Arguably one of the most anticipated albums of the year, the 14-track record is much of what we have come to expect from the Toronto native joined with traces of his artistic gonads. Yes, there is a lot of singing, but if there’s one thing that Drake knows how to do it’s make a catchy hook equally matched by his poetic flow.
With production from the likes of Timbaland, Kanye West and Swizz Beatz, the 23-year-old pretty much cooked up a recipe for commercial success. Perhaps the most blatant introduction to his career altering year is the lead single “Over,” which re-teams Drake with his ‘Best I Ever Had’ producer. The thoughtful club ready track carries an intro that sounds as if it were birthed in the 1970s with new aged pride and a tricked out symphony that explodes into fiery appeal.
Proving that hip-hop can have a softer side Drake eases on down the road of melodic “cushiness” by way of “The Resistance” and the Alicia Keys assisted “Fireworks” (where he cleverly calls out Rihanna for their very public yet very brief affair) but once he makes his way to “Find Your Love,” he is in full-fledged R&B mode. To his credit, tackling the brawny task of transitioning from singing to rapping, and back again, is more admirable than overtly enticing. Among the most daring musical hybrids on the album is “Karaoke” a track that tells the tale of a love gone sour by fame and deception. What remains so interesting about this song (besides Drake’s ability to tell a story so crystal clear that visualizing it is effortless), is his skill for jumping in one lane then another without making us feel like he’s trying to be something he’s not. Additionally, the obvious ode to Sade’s breezy voice carved out almost perfectly for a mixture of R&B and soft rock seems to transcend any of his leftover musical boundaries. Unfortunately this isn’t always a good thing as a few tracks sound like one long tune null of any differential factors separating one from the other.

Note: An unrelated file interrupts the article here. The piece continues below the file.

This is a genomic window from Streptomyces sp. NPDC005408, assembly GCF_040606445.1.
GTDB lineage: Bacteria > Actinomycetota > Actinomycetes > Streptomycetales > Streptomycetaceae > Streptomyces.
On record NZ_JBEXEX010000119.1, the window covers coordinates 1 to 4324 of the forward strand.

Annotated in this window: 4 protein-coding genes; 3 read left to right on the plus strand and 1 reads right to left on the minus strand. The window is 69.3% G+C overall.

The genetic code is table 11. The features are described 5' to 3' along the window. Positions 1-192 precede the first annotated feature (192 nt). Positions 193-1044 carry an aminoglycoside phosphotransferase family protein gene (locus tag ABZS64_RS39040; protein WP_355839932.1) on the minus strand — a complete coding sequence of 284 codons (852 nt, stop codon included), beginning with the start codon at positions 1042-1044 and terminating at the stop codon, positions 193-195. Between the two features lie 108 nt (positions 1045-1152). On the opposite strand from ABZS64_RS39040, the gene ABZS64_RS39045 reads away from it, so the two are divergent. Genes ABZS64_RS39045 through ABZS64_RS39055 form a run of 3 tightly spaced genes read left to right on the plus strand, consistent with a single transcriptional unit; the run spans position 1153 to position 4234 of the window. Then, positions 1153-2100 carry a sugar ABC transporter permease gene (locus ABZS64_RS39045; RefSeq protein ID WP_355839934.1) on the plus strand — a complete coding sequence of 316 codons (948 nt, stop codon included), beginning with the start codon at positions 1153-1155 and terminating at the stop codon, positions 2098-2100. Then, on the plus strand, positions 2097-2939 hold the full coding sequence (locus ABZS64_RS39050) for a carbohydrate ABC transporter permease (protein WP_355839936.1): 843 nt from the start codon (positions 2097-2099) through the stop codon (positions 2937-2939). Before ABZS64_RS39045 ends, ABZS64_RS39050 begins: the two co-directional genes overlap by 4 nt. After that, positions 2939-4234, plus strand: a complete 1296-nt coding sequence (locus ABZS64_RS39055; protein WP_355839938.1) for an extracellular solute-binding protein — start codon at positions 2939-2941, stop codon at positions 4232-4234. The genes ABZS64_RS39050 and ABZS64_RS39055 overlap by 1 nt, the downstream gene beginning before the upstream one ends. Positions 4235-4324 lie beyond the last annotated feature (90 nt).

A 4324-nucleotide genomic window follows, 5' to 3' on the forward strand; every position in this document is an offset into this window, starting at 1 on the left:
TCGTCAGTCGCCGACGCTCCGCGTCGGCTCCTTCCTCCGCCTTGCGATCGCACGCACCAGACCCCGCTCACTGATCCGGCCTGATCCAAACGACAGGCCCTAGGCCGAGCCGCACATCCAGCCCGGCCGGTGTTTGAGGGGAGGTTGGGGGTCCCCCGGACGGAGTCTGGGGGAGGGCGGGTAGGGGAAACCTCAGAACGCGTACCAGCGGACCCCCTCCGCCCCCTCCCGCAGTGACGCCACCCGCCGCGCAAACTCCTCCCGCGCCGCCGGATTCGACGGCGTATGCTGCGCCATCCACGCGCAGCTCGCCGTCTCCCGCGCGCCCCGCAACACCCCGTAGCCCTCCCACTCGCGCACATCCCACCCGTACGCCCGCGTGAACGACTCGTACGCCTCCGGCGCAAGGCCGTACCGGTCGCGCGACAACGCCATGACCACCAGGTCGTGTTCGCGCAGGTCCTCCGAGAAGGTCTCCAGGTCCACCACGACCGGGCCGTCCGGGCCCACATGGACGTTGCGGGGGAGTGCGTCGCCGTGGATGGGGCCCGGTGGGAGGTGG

As expected Kanye West earns every inch of his production credit on the medium-tempo “Show Me A Good Time,” a song complete with record scratches, middle register piano keys and Drake’s knack for a southern inspired lyrical delivery that comes together to form perfection. By the time his Young Money counterparts Nicki Minaj and Lil Wayne lend their voices to two tracks, the album seems to push itself to a whole other level as bass beats and a hint of reverb collide with well earned conceit. Drake even goes so far as to pledge his love for Minaj on “Miss Me” featuring Lil Wayne but plays coy when he’s paired with her on “Up All Night.” Other ear catchers include the “Light Up” in which Drake understandably takes a backseat to Jay-Z’s appeal.
Although “Thank Me Later,” isn’t a clear cut “knock your socks off” debut, Drake gets props for sticking to his own definition of greatness, a move that might be too risky for other newbies in the game. The Toronto native stands in a league of his own because he dares to cover individual ground, which I’m guessing is direct result of his year of ultra-exposure. So much so that “Thank Me Later” feels more like a seasoned rapper’s attempt at doing his own thing finished by a few repeat-worthy and ring tone friendly tracks, plus guest list that’s any artist’s dream.